Contained within these 19 tracks are three of my all-time favourites singles as well as a resoundingly strong collection of performances which shows how good Gladys Knight and The Pips were. It kicks off with the biggest and the best, the all-time soul classic which is “Midnight Train To Georgia”. This Jim Weatherly song started off life as another form of transport where “plane” took the place of “train”. After the name change it was recorded by Cissy Houston, Whitney’s mum, whose version is very good but it is the vocal interplay between Gladys and The Pips which really took this song to another level. Released as a single it topped the US charts in 1973 but was not a hit in the UK until 1976, by which time it was already an established soul classic when it reached #10. Gospel roots are very much in evidence as the Pips confirm, question and comment on the proceedings and even get to sound like the train with their “wooh-woohs”. This is a track I never get tired of hearing and each time I marvel over the quality of the song and the performance. This is a great way to start the CD.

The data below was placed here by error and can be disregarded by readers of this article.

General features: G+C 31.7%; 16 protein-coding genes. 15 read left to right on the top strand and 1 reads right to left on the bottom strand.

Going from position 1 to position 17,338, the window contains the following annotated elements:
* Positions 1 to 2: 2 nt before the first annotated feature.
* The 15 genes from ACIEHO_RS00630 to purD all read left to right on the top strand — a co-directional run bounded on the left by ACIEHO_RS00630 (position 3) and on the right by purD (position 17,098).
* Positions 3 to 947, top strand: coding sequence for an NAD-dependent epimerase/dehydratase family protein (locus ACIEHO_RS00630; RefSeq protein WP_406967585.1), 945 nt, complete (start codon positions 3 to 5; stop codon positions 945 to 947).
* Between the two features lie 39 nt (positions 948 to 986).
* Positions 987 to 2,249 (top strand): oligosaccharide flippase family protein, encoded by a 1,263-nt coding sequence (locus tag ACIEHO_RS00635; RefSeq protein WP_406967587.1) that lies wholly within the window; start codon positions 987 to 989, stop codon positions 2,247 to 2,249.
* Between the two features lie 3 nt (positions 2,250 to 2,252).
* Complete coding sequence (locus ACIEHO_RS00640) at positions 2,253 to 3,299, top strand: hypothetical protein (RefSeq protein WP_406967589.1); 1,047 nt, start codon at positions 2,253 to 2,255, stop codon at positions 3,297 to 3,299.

“I’ve Got To Use My Imagination” is a funky little track with driving drum and brass work. There is this perception of Gladys Knight and Pips as a ballads-only supper-club type group but they could excel on the uptempo funk of tracks such as this as well as disco. This was taken from their debut Buddah album “Imagination” and written by master songwriter Gerry Goffin alongside Barry Goldberg. The US liked their Gladys Knight & Pips tracks a little funkier and more rhythm and blues based than we did over here (further proof of this is the lack of pop chart success for the disco tracks that became some of their biggest and best hits over in Europe) and it reached number 4 in the US pop charts as a follow-up to “Midnight Train.”
Two more Jim Weatherly songs follow and first off is their second all-time classic track, one I love so much that I actually had as a wedding song (couldn’t run to Gladys performing it, however). “The Best Thing That Ever Happened To Me” is such a well-written song, which could have been sugary in anyone else’s hands but with Gladys’ voice cutting through the whole thing is a sublime treat. There’s a few lines in here that remain as almost a mantra in my head, one of my ultimate ear-worms as Gladys sings;
“If anyone should ever write my life story
For whatever reason there might be
You’ll be there
Between each line of pain and glory
‘Cos you’re the best thing that ever happened to me.”